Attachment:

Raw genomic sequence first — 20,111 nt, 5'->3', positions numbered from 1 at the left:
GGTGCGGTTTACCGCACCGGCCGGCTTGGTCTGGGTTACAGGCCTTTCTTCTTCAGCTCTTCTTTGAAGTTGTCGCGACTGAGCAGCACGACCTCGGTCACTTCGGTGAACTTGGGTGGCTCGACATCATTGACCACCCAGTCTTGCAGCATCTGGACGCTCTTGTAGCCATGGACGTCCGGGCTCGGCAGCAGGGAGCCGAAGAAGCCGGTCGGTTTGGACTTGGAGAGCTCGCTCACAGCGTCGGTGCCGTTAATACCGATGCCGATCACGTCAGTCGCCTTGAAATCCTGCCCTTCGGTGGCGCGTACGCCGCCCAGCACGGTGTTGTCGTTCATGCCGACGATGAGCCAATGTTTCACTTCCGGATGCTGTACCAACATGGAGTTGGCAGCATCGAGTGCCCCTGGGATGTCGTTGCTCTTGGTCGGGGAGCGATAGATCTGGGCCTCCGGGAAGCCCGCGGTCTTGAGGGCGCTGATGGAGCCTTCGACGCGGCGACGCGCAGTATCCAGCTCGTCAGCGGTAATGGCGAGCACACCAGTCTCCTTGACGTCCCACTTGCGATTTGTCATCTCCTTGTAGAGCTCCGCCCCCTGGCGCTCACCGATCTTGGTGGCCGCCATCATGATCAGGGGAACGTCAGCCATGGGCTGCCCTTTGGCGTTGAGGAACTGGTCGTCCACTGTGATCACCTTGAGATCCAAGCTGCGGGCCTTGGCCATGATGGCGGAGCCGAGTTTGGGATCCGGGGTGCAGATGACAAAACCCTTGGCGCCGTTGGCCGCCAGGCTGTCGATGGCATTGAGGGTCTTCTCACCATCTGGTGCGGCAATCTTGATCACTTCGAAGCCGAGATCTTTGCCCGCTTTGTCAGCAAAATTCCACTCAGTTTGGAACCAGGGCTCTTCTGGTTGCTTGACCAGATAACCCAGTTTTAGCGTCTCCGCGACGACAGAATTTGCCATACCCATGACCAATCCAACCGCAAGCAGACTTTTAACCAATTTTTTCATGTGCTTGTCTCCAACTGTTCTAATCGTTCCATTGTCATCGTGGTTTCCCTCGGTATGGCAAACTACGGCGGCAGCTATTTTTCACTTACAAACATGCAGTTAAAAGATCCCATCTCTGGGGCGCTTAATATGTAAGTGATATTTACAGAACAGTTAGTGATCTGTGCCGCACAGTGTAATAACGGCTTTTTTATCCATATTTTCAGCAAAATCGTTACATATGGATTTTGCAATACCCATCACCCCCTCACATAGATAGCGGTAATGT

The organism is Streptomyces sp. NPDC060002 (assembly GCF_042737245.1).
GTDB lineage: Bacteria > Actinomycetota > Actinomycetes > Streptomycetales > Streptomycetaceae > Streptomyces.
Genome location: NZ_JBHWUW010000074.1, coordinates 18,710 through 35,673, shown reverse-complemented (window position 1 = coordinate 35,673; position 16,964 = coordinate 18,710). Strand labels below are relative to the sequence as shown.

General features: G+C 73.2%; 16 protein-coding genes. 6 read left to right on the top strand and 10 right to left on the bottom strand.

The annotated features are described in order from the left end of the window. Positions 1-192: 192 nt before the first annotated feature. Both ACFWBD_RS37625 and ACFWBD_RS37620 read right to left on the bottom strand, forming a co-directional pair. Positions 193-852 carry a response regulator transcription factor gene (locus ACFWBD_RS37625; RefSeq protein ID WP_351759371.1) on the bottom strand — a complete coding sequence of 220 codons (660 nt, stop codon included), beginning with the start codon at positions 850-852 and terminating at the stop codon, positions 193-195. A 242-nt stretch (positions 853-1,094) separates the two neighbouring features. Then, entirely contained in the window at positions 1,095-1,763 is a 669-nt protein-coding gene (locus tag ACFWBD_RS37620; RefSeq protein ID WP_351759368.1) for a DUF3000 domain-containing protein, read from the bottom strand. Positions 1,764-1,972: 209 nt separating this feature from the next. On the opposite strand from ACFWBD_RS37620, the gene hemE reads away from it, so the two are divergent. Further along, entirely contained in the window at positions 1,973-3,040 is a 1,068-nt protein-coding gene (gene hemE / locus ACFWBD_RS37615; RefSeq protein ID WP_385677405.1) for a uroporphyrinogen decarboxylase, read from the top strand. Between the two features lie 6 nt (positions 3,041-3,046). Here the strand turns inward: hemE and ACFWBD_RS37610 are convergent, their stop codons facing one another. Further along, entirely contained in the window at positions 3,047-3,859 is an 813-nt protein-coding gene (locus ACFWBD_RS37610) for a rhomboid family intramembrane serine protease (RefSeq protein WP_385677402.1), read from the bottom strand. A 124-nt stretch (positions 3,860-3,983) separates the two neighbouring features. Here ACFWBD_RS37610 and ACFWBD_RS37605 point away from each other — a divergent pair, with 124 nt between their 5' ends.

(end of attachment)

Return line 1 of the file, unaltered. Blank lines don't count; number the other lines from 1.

Raw genomic sequence first — 20,111 nt, 5'->3', positions numbered from 1 at the left: